Wine tasting is one of the great joys of life, and the best thing is, you do not need to be a wine expert to be able to taste wine right. By tasting wine you are training your palate and increasing the likelihood you will remember the wine later on. A good tip to train up that nose is to get in the habit of smelling things at home: bowls of fruit, herbs, the spice drawer, ingredients when you cook etc.
Here are the 3 steps you need to follow to get the most out of your wines:
Step 1: Take a Look
Pour your wine into a glass and take a good look. Tilt it against a white background like a napkin or a piece of paper.
Check out the colour – is it pale or dark? Clarity – is it clear or cloudy? And ‘legs’ – does it cling to the side of the glass? The colour can indicate the amount of (grape) skin contact during the winemaking process or the age of the wine, the clarity could tell you whether the winemaker has clarified it or not (which can sometimes give more texture/character), and the legs could be a good indication of body from sugar or alcohol.
Step 2: Have a Smell
Swirl the wine in your glass. If you find it tricky to do in the air, rest it on the table and try from there. It is best done in a glass where the bowl is wider than the rim. Swirling the glass breaks the surface and allows the aromas to float up and gather at the top, where you can stick your nose in and have a good smell! There are 3 groups of characters to then identify.
Primary Characters: Your primary characters are fruit aromas such as citrus fruit, stone fruit or exotic fruit in white wines, and red fruit, black fruit, or blue fruit in red wines. Herbal and floral notes can also be included here.
Secondary Characters: These include any aromas that specifically come from the winemaking process. The most common wood used for making wine barrels is oak which could contribute notes of vanilla or toast, whilst yeast ageing during the fermentation process could give notes of bread, brioche, or nutty almond.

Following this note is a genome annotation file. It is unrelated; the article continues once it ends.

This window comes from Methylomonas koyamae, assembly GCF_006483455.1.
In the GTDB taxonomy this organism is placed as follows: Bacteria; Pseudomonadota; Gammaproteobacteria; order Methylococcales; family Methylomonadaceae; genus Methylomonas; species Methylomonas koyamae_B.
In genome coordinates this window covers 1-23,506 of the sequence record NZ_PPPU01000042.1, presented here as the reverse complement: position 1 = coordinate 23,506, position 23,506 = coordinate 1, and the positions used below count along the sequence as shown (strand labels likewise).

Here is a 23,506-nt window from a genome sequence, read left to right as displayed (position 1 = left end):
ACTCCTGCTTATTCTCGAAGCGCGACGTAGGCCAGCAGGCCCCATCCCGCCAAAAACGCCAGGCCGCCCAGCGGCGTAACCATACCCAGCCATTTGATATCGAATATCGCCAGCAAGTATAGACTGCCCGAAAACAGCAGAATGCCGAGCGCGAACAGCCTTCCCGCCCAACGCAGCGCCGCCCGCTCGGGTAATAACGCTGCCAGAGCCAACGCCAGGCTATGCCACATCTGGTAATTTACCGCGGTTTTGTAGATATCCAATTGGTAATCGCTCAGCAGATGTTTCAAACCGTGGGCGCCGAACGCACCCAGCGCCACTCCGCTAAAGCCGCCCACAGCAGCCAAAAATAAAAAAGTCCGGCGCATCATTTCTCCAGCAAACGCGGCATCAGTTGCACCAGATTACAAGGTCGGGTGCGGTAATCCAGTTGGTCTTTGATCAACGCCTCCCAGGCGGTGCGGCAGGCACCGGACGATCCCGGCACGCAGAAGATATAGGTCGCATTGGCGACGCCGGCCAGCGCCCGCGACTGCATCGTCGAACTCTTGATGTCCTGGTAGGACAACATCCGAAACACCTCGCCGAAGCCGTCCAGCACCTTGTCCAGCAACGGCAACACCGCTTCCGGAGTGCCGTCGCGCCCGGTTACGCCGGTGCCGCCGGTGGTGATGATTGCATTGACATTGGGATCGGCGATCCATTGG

Tertiary Characters: The tertiary characters come from age. In white wines these could express themselves as honey, marmalade, or walnuts. In red wines they can come out as leather, tobacco, or forest floor.
Step 3: Have a Taste
The last step is to taste! On the tongue is where we can detect sweet, salty, bitter & sour. Look out for these as they can give you an indication of grape variety.
A good way to taste is to take a sip and hold the wine on your tongue. Try to whistle backwards bringing air in so that it bubbles over the top of the wine. This will allow the air to reach the back of the throat and up into your nose. Then have a good swirl around, coating the mouth. Swallow and measure how long the flavours persist on your palate. This is known as the wine’s length.
Look out for acidity (how much does your mouth water?) and tannin which is what leaves your mouth feeling dry and is mainly associated with red wines. Is it light and refreshing or big and rich? Most importantly, do you like it?
Don’t worry if you feel lost at the beginning. As you taste more wines, you will start to notice the different colours, smells and tastes you get from different wines and grape varieties. And if you try a couple of wines at the same time, these differences will be more obvious, and you will start to quickly learn what you like and don’t like, and what you are looking for in your next glass.
We’ve written tasting notes for lots of the products on our site, so why don’t you see how your taste buds compare to ours? View our tasting notes.